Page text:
Before the Civil War the area was known as Harvey's Creek Settlement. Soon after the war, however, Gail Borden, Jr., founder of the Borden Milk Company, returned to Texas and after building homes for himself, his sons, and his brother, John P. Borden, on the hills above the creek, named the settlement Bordenville. In 1872 the Galveston, Harrisburg and San Antonio Railway completed its line through the area. Borden invested $125,000 in the Borden Meat Preserving Company there in 1872. In 1873 the company built a slaughterhouse capable of handling twenty-five head daily and the facilities for preparing "extract of beef," roast beef, and beef hash. Borden also built a school for white children and a freedmen's' school for black children. Prospective residents, drawn by the railroad, available jobs, and land that sold for five to fifty-seven dollars an acre, flocked to the new community. On January 19, 1874, a post office was established with John P. Borden as postmaster. It continued in operation until 1905, when mail was rerouted through Weimar.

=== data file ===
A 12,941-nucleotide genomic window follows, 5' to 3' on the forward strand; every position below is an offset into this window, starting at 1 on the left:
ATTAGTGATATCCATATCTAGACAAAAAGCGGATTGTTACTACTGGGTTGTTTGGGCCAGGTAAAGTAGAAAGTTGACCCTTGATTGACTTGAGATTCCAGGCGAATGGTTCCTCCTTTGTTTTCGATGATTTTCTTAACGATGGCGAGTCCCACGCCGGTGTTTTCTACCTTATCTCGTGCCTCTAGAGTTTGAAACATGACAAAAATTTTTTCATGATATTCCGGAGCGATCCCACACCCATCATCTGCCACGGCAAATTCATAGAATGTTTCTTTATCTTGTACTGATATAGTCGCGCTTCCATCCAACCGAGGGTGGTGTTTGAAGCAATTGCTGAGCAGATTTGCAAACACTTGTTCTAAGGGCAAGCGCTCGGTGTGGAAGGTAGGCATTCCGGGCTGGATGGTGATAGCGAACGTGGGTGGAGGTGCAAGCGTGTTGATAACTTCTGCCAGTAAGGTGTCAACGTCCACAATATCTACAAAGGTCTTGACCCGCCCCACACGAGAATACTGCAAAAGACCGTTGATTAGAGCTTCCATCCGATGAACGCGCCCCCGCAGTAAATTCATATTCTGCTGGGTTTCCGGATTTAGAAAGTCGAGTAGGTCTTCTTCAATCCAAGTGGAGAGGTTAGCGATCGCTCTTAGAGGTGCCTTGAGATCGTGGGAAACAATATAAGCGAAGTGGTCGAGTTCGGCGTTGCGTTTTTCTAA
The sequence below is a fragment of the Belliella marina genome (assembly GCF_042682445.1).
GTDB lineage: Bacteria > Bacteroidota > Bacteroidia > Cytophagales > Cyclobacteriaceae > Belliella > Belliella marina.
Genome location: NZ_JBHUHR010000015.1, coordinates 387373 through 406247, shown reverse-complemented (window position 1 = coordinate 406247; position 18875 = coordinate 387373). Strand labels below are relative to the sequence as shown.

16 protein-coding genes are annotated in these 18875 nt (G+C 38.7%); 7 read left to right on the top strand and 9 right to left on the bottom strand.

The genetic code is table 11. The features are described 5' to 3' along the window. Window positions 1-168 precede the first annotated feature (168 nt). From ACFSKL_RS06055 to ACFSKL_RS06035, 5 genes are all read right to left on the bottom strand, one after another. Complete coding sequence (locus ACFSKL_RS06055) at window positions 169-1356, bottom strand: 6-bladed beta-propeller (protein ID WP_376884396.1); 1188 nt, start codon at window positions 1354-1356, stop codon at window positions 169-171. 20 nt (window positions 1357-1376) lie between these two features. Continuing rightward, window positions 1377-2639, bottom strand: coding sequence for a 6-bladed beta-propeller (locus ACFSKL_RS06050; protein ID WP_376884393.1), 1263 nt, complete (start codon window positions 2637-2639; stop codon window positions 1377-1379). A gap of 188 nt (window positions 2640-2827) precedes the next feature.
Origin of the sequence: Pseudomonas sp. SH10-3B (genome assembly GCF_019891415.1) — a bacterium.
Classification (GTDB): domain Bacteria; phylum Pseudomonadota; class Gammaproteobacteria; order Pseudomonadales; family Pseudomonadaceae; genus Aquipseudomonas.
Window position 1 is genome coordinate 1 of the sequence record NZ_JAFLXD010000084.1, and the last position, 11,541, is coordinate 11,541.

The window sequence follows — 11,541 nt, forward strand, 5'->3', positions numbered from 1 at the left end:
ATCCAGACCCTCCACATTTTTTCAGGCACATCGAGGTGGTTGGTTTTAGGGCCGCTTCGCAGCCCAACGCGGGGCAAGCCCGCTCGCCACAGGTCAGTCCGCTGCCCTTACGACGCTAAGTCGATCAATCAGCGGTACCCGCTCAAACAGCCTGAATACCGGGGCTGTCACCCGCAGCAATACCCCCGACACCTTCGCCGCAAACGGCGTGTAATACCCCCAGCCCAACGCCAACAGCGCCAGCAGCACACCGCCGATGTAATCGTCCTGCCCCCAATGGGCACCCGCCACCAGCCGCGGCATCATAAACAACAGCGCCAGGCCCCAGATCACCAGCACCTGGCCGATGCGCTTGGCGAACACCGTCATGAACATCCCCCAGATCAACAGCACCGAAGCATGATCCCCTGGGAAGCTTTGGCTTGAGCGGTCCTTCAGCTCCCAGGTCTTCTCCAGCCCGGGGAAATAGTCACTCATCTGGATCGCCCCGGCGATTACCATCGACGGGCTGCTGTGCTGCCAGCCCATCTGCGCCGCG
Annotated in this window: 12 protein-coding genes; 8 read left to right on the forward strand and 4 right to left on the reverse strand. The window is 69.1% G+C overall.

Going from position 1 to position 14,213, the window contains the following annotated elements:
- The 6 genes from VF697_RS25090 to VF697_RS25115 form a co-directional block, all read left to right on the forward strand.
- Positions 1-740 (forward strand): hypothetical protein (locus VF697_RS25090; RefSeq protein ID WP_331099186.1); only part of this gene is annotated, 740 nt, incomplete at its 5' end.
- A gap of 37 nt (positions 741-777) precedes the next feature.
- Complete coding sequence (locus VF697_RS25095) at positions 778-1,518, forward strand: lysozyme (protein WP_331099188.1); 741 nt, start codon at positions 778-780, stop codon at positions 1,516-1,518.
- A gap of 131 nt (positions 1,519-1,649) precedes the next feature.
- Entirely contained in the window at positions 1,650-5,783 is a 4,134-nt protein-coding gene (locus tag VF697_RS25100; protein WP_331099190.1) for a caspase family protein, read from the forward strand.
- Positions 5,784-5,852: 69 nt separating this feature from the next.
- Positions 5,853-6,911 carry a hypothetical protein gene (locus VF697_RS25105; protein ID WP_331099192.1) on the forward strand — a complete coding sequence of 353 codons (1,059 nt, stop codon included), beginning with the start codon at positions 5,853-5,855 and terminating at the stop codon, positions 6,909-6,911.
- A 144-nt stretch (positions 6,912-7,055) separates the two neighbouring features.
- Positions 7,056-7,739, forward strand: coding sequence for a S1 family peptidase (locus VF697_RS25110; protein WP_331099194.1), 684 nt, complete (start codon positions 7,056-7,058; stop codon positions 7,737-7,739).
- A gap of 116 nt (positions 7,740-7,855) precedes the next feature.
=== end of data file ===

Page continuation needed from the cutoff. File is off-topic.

Although the processing plant operated for several years after Gail Borden's death in 1874, the higher rates charged by the railroad for shipping processed meat instead of live cattle ultimately forced the plant to close. By then, however, the community was well established, with a depot, a hotel, a gin, several stores, schools, and a resident population of more than 100. It was described in 1878 as a "snug little town" surrounded by lands that produced cotton, cane, and grain. During the 1930s the highway was moved about one-half mile south of the community, and some businesses moved to the new site. Most residences and the headquarters for a railroad section remained in the old location. The highway department built a two-acre impoundment beside the new U.S. 90, named it Borden Lake, and installed roadside picnic facilities. Schools in the area were consolidated with the Weimar Independent School District in 1948, and by that time all but one business in Borden had closed. The construction of I-10 during the late 1950s routed even more traffic away from the area, and the Old San Antonio Road became Colorado County 217. By the 1980s most of the land in the area had reverted to pasture, and a resident population of less than fifty and one business remained. In 2000 the population was sixty. Source: Handbook of Texas Online.